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I have a list that contains a 'key' and 'paragraph'. Each 'key' is associated with a 'paragraph'.

My goal is to break each paragraph into individual sentences, with each sentence being assign to the 'key' they originally belonged to in paragraph form. For example:

(['2925729', 'Patrick came outside and greeted us promptly.'], ['2925729', 'Patrick did not shake our hands nor ask our names. He greeted us promptly and politely, but it seemed routine.'], ['2925728', 'Patrick sucks. He farted politely, but it seemed routine.'])

Right now I've been able to write code to break out sentences into paragraphs, and get the number of hits for each sentence against a dictionary. I now want to associate an ID to each question.

Here is the code that deals with sentences without any 'key'. Step1 and 2 I omitted for space conservation:

Dictionary = ['book', 'should have', 'open']

#Create Blank list to append final output
final_out = []

##Find Matches
for sent in sentences:
  for sent in sentences:
      final_out.append((sent, sum(sent.count(col) for col in dictionary)))

#####Spit out final distinct output
##Output in dictionary structure
final_out = dict(sorted(set(final_out)))

####Get sentences and rank by max first

import operator
sorted_final_out = sorted(final_out.iteritems(),key = operator.itemgetter(1), reverse = True)

The output from this is: (['johny ate the antelope', 80], ['sally has a friend',20]) and so on. I then pick the top X b magnitude. What I am now trying to achieve is something like this: (['12222','johny ate the antelope', 80], [22332,'sally has a friend',20]). So i basically want to ensure that all sentences when parsed out are assigned to a 'key'. This is complicated sorry. Again that is why John's earlier solution would work on a simpler case.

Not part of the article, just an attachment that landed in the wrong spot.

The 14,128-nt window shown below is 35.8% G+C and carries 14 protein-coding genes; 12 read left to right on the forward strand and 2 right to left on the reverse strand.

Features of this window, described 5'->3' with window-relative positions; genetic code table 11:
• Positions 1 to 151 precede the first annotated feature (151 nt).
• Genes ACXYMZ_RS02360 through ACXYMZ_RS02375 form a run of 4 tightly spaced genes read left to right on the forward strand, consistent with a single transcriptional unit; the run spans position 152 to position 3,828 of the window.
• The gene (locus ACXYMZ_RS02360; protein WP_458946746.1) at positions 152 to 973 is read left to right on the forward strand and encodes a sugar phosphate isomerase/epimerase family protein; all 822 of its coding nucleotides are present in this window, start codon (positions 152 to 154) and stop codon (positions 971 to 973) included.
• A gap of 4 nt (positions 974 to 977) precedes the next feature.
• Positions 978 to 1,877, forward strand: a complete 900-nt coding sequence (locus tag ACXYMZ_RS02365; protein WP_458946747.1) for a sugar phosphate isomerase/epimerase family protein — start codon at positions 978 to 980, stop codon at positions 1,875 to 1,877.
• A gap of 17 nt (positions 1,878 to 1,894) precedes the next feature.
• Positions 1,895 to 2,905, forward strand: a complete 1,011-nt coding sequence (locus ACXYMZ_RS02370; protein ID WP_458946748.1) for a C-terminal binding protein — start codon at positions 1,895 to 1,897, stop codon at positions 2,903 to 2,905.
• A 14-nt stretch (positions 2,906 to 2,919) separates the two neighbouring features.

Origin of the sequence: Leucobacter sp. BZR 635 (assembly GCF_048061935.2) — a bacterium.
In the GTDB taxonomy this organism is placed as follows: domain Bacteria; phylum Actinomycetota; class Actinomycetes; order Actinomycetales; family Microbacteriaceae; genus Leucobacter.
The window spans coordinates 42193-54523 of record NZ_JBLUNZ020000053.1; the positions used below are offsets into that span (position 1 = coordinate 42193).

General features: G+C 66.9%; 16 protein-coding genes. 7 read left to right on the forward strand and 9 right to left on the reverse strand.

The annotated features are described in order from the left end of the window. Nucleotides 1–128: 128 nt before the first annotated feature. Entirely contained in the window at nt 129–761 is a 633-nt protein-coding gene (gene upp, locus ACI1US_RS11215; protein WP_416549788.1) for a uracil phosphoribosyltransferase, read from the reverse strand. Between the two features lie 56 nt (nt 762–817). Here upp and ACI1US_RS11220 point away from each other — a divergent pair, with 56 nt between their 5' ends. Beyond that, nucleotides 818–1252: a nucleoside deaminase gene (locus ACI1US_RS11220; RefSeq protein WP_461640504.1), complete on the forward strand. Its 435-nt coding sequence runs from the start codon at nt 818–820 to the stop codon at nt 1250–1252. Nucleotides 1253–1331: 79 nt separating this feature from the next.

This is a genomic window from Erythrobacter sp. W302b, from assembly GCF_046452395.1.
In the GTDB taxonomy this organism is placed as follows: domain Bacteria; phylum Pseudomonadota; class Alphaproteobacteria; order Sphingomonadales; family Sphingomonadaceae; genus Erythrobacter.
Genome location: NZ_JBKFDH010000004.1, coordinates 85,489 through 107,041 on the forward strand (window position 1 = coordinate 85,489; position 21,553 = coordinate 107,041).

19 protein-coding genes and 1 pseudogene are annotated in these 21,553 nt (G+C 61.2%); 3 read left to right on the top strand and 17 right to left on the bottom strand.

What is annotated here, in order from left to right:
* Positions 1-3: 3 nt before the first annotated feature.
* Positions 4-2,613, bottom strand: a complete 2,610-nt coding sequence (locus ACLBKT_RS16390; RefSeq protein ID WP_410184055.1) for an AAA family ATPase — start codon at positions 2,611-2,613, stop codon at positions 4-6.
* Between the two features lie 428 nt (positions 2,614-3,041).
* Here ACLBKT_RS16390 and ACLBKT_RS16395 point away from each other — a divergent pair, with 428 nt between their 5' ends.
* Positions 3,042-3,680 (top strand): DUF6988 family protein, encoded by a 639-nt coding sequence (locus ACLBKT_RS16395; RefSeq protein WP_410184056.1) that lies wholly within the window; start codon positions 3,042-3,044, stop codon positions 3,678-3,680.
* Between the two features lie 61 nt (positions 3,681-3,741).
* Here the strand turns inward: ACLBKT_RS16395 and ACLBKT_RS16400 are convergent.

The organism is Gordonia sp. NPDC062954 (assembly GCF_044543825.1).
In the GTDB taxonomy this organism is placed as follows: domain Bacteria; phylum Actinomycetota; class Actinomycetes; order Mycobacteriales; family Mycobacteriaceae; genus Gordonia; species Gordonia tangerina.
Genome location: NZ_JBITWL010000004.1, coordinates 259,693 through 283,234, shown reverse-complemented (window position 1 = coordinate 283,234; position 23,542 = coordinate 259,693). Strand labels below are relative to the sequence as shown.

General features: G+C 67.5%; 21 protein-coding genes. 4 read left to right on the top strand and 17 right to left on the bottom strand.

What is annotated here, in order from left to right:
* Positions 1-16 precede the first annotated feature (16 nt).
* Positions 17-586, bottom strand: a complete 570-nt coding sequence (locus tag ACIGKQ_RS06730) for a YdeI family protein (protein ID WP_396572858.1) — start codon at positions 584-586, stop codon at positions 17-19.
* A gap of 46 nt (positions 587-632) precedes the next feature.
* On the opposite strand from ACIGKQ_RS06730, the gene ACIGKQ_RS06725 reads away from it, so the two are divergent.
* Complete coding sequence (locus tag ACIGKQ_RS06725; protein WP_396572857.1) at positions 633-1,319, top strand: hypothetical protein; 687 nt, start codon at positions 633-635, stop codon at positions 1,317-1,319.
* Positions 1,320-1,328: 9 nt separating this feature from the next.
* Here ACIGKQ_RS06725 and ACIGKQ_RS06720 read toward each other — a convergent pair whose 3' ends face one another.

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Can you post the code you are talking about? And the expected output please. –  Christian Dec 31 '13 at 17:43
See also: stackoverflow.com/questions/20849134/… –  jonrsharpe Dec 31 '13 at 17:49
What's wrong with the answer you accepted? –  jan zegan Dec 31 '13 at 17:58
It answers the question but the result is partial with a larger more complex dataset. I didn't want to not credit John for the response because in fact he answered the question. –  user3116753 Dec 31 '13 at 18:44

1 Answer 1

up vote 2 down vote accepted
from itertools import chain
list(chain(*[[[y[0],z] for z in y[1].split('. ')] for y in x]))


[['2925729', 'Patrick came outside and greeted us promptly.'],
 ['2925729', 'Patrick did not shake our hands nor ask our names'],
 ['2925729', 'He greeted us promptly and politely, but it seemed routine.'],
 ['2925728', 'Patrick sucks'],
 ['2925728', 'He farted politely, but it seemed routine.']]

list(chain(*...)) flattens the nested list produced by [[[y[0],z] for z in y[1].split('. ')] for y in x].

If you'd rather change list 'in place' you could use

xl = list(x) # you gave us a tuple          
for i,y in enumerate(xl):
    xx = xl[i]
    xx = [[xx[0],y] for y in xx[1].split('. ')]
    xl[i:i+1] = xx

I'm not sure which would work faster or better when the data set is very large.

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Thank you hpaul. This works as intended. I might have a few follow up questions. I appreciate the help. Thank you. –  user3116753 Dec 31 '13 at 20:36
Hello Hpaul. What if I had another field between the key and the sentences? Thank you. –  user3116753 Jan 2 '14 at 20:54
Do you mean like: [[xx[0], xx[1], y] for y in xx[2].split('. ')]? –  hpaulj Jan 2 '14 at 21:14
I tried that but it didn't work. The expected output is something like: ['2893357', 'SUPER', 'sesame street.'] ['2893357', 'SUPER', 'The books are all open.'] ['2893357', 'SUPER', 'I saw no trash or debris.'] ['2893357', 'SUPER', 'She was clean and well organized.'] ['2893357', 'STELLAR', '"I stopped and turned it off.'] ['2893357', 'STELLAR', '"He was smiling.'] ['2893357', 'STELLAR', '"He welcomed me to See and asked how he was able to assist me that day.']. Thank you. –  user3116753 Jan 2 '14 at 21:23
Looks like your input is now: (['2893357','SUPER','ses...'],['2893357','STELLAR','I stop...']) –  hpaulj Jan 2 '14 at 22:29

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